Whomever wears the mantle of agile evangelist and/or coach, or even scrum master in your organization must work to communicate and sell the idea and philosophy that agile Scrum/Kanban/Scrumban can and will produce positive results in their teams.
Ideas on how to proceed:
- Try to get executives to attend tailored agile training for Scrum and/or Kanban
- All scrum and/or kanban team members should attend instructor led in-depth training (for scrum and/or kanban for at least 24 hours including hands-on workshops
- Create a sales pitch — a set of slides geared towards business managers and executives and another set for engineers / developers
- Get a pilot project approved. Before you start, spend at least 6 months gathering data on your current projects and their various metrics for success/failure. Continue measuring those metrics for current projects and your pilot. When completed, put together a presentation for business manager and executives that clearly shows the different results. Make sure you include a metric for process overhead in time.
- Create metrics that track the value generation of various activities and deliverables
Agile Scrum breaks the typical mold of software team organization and defines new roles for all team members. The project manager does not exist on a Scrum team. She may exist outside of the team, but not within nor in control of. The agile Scrum team is an independent software creation unit that has specific interfaces. Scrum roles include the product owner, scrum master, and the scrum team. The scrum team organizes itself from within. Software development process controls occur within the team.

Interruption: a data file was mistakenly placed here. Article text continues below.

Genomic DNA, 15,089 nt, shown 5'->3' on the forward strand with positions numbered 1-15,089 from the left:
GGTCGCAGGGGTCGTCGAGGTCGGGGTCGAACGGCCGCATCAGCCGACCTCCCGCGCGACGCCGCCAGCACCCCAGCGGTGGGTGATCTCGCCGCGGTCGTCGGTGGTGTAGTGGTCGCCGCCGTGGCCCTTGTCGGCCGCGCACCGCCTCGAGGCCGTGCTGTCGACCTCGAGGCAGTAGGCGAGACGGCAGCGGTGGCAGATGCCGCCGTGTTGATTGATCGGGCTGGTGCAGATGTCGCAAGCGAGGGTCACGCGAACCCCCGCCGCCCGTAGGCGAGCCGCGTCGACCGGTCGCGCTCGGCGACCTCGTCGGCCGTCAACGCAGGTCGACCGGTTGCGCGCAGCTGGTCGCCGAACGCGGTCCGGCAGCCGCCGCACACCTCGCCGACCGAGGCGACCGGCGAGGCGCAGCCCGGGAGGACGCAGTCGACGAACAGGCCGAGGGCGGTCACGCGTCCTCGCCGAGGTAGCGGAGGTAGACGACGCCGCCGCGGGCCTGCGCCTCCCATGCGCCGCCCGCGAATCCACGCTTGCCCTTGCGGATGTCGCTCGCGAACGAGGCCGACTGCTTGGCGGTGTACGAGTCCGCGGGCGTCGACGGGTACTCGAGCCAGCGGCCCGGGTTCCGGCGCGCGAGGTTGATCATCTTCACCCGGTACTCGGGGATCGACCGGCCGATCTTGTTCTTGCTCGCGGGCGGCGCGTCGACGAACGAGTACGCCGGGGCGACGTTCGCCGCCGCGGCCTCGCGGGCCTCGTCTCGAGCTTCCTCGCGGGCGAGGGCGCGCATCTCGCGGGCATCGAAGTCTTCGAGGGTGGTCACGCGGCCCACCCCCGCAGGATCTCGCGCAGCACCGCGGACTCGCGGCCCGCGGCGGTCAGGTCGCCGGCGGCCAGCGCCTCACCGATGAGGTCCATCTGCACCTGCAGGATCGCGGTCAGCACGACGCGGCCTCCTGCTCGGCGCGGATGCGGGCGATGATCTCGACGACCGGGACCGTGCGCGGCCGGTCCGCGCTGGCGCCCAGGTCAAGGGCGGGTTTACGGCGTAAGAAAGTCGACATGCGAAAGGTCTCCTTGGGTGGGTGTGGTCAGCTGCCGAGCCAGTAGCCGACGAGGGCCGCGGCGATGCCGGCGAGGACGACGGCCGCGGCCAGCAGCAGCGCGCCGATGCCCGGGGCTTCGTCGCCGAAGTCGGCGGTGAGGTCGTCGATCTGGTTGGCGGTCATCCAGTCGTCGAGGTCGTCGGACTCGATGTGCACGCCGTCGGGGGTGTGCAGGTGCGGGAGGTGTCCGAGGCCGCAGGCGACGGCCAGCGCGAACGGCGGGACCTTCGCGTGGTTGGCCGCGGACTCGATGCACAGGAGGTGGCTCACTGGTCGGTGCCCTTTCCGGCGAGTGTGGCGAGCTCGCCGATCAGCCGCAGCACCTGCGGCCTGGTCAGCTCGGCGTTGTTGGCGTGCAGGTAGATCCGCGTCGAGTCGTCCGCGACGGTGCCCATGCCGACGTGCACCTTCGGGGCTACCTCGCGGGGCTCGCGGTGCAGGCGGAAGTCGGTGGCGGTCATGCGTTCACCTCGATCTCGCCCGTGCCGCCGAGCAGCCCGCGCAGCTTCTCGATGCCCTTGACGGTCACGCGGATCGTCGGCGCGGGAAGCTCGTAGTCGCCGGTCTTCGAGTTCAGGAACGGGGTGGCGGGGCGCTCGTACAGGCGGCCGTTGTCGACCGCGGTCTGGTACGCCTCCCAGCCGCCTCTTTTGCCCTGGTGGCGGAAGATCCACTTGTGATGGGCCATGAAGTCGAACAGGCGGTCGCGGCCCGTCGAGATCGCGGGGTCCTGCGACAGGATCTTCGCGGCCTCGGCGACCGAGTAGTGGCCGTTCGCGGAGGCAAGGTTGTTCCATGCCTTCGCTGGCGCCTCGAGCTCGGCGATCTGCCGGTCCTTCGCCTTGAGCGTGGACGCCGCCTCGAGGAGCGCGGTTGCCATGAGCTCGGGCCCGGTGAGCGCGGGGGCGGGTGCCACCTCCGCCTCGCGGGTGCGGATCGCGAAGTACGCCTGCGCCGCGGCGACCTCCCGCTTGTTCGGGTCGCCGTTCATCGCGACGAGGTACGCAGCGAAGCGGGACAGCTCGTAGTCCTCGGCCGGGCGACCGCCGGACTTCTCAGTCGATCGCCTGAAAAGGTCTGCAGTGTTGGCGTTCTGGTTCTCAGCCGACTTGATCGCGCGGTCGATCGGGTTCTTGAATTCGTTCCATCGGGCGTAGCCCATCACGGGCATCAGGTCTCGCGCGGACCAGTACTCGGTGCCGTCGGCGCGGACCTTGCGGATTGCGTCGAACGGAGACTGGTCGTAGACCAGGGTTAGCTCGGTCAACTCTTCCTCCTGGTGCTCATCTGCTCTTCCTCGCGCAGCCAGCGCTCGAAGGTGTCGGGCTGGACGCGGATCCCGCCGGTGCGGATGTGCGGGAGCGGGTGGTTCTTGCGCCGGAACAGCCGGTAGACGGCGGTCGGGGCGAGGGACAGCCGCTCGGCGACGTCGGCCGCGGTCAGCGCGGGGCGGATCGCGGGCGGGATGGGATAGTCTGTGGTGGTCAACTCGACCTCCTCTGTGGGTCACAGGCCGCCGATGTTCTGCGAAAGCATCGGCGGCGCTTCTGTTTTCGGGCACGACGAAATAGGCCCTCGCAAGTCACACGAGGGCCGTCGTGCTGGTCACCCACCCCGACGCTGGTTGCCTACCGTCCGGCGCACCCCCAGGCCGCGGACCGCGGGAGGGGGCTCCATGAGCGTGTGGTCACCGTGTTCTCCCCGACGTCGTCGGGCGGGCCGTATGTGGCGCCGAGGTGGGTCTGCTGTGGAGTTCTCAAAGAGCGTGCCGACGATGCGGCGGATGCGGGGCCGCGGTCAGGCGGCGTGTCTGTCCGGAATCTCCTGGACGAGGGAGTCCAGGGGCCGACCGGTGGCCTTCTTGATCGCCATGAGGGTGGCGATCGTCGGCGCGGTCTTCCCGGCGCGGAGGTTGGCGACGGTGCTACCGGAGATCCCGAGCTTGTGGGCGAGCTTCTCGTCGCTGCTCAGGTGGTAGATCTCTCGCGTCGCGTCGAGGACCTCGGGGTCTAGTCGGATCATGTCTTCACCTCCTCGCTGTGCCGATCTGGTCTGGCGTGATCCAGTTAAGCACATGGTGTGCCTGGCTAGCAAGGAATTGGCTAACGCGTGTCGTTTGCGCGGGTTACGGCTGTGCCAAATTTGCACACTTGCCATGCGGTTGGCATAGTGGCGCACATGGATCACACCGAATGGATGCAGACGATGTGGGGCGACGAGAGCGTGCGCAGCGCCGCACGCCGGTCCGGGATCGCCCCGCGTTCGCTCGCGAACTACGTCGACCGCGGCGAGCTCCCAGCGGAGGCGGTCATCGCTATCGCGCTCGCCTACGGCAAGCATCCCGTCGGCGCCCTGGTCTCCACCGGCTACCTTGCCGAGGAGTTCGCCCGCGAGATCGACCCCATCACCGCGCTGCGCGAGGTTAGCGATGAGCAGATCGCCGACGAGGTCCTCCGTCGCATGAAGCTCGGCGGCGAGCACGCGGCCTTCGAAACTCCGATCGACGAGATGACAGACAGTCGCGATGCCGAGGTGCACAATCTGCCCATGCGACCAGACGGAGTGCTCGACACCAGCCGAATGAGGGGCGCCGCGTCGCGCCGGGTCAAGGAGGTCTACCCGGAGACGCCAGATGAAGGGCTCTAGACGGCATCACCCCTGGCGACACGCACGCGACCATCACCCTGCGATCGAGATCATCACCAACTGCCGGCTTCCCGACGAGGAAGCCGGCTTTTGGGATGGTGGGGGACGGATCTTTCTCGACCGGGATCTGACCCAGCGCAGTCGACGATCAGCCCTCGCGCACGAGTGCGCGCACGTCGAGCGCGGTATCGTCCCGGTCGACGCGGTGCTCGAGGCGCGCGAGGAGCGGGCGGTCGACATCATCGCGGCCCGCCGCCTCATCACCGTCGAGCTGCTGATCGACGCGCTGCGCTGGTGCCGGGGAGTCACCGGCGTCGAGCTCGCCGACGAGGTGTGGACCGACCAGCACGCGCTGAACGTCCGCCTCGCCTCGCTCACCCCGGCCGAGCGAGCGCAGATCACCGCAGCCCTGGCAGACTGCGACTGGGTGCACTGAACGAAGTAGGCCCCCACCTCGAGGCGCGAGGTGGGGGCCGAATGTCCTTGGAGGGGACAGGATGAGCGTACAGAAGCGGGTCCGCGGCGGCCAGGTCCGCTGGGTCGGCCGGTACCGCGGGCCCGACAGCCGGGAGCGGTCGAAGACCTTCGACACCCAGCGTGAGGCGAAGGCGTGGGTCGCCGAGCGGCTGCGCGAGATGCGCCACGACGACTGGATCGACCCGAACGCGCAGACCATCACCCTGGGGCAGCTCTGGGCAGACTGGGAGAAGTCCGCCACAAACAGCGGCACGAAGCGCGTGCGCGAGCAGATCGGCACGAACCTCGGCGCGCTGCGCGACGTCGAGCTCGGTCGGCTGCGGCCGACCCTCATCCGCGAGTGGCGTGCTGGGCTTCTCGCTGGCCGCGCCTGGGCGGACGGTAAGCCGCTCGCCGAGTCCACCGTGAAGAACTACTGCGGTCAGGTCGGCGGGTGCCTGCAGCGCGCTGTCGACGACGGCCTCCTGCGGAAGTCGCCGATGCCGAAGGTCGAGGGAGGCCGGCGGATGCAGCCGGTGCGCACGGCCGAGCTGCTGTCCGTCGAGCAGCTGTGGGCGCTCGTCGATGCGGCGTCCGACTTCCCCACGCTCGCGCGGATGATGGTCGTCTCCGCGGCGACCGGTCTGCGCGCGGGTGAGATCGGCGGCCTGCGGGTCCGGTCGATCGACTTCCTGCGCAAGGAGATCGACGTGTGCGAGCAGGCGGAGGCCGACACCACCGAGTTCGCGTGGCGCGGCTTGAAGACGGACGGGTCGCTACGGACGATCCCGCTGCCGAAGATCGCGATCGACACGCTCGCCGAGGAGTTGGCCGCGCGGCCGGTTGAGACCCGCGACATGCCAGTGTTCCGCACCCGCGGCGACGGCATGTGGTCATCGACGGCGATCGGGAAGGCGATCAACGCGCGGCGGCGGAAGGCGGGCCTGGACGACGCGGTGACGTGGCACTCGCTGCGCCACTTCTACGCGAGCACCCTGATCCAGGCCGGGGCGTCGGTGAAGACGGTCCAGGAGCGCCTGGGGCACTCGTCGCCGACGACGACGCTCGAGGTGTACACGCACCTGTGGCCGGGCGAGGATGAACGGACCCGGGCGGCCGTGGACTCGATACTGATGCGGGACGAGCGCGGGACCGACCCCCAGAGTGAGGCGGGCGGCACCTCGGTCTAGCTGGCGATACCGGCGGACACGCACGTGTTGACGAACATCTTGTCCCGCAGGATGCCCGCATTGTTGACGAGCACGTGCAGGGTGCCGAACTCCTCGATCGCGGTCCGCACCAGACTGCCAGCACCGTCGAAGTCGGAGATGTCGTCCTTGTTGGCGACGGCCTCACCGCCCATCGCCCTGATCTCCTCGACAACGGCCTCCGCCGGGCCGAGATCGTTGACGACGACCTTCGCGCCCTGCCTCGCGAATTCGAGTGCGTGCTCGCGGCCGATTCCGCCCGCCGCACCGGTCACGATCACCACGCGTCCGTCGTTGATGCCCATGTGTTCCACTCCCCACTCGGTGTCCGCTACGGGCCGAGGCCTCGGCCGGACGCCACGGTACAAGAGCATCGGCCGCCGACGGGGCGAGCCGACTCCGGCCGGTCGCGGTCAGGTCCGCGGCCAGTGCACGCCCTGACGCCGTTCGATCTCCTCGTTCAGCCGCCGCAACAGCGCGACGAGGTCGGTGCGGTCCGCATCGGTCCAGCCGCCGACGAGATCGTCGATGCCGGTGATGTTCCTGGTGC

The scrum team does have reporting and other communication requirements outside of the team. We all have our masters and if you want your paycheck…adapt. Some organizations that are not fully on the agile bandwagon may enforce inheritance of certain processes and controls on the scrum team. Generally, these almost always have negative effects on the scrum team.
The key principle of a self-organized team is self-control, self-managing, internalized organization which inherently means lack of external control.